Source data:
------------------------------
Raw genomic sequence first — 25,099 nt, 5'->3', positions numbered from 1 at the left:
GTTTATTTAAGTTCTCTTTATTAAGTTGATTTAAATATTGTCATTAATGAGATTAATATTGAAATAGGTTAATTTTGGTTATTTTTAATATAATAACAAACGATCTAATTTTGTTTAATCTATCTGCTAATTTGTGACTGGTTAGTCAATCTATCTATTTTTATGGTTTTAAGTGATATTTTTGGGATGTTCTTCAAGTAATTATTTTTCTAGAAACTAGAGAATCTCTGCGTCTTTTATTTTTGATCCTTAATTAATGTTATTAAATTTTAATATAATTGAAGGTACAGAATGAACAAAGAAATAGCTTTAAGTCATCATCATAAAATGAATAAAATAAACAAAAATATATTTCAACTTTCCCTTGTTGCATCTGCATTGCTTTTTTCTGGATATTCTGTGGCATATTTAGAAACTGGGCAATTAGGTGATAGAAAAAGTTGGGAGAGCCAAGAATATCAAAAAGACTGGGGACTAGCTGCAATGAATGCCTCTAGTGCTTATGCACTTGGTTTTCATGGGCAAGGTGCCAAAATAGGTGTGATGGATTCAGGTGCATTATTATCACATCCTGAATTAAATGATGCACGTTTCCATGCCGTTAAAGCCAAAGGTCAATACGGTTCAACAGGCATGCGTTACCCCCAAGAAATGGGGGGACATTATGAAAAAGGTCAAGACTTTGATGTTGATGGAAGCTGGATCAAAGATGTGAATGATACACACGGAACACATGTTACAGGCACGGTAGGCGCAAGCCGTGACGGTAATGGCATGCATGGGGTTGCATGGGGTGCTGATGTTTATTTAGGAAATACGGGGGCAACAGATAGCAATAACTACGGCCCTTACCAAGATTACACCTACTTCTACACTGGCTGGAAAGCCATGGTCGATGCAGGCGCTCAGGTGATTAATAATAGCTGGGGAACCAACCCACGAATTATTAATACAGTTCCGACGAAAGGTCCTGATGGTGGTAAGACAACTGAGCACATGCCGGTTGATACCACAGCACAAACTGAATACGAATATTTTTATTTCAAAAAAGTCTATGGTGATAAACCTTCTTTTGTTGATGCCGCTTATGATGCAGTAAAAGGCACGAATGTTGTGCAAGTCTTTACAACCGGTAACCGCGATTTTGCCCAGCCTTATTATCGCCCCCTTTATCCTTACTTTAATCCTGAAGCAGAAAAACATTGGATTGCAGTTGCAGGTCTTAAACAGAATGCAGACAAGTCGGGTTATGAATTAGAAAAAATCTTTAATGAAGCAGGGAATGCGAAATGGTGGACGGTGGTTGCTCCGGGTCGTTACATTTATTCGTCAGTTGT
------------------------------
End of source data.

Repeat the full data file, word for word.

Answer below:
Raw genomic sequence first — 25,099 nt, 5'->3', positions numbered from 1 at the left:
GTTTATTTAAGTTCTCTTTATTAAGTTGATTTAAATATTGTCATTAATGAGATTAATATTGAAATAGGTTAATTTTGGTTATTTTTAATATAATAACAAACGATCTAATTTTGTTTAATCTATCTGCTAATTTGTGACTGGTTAGTCAATCTATCTATTTTTATGGTTTTAAGTGATATTTTTGGGATGTTCTTCAAGTAATTATTTTTCTAGAAACTAGAGAATCTCTGCGTCTTTTATTTTTGATCCTTAATTAATGTTATTAAATTTTAATATAATTGAAGGTACAGAATGAACAAAGAAATAGCTTTAAGTCATCATCATAAAATGAATAAAATAAACAAAAATATATTTCAACTTTCCCTTGTTGCATCTGCATTGCTTTTTTCTGGATATTCTGTGGCATATTTAGAAACTGGGCAATTAGGTGATAGAAAAAGTTGGGAGAGCCAAGAATATCAAAAAGACTGGGGACTAGCTGCAATGAATGCCTCTAGTGCTTATGCACTTGGTTTTCATGGGCAAGGTGCCAAAATAGGTGTGATGGATTCAGGTGCATTATTATCACATCCTGAATTAAATGATGCACGTTTCCATGCCGTTAAAGCCAAAGGTCAATACGGTTCAACAGGCATGCGTTACCCCCAAGAAATGGGGGGACATTATGAAAAAGGTCAAGACTTTGATGTTGATGGAAGCTGGATCAAAGATGTGAATGATACACACGGAACACATGTTACAGGCACGGTAGGCGCAAGCCGTGACGGTAATGGCATGCATGGGGTTGCATGGGGTGCTGATGTTTATTTAGGAAATACGGGGGCAACAGATAGCAATAACTACGGCCCTTACCAAGATTACACCTACTTCTACACTGGCTGGAAAGCCATGGTCGATGCAGGCGCTCAGGTGATTAATAATAGCTGGGGAACCAACCCACGAATTATTAATACAGTTCCGACGAAAGGTCCTGATGGTGGTAAGACAACTGAGCACATGCCGGTTGATACCACAGCACAAACTGAATACGAATATTTTTATTTCAAAAAAGTCTATGGTGATAAACCTTCTTTTGTTGATGCCGCTTATGATGCAGTAAAAGGCACGAATGTTGTGCAAGTCTTTACAACCGGTAACCGCGATTTTGCCCAGCCTTATTATCGCCCCCTTTATCCTTACTTTAATCCTGAAGCAGAAAAACATTGGATTGCAGTTGCAGGTCTTAAACAGAATGCAGACAAGTCGGGTTATGAATTAGAAAAAATCTTTAATGAAGCAGGGAATGCGAAATGGTGGACGGTGGTTGCTCCGGGTCGTTACATTTATTCGTCAGTTGT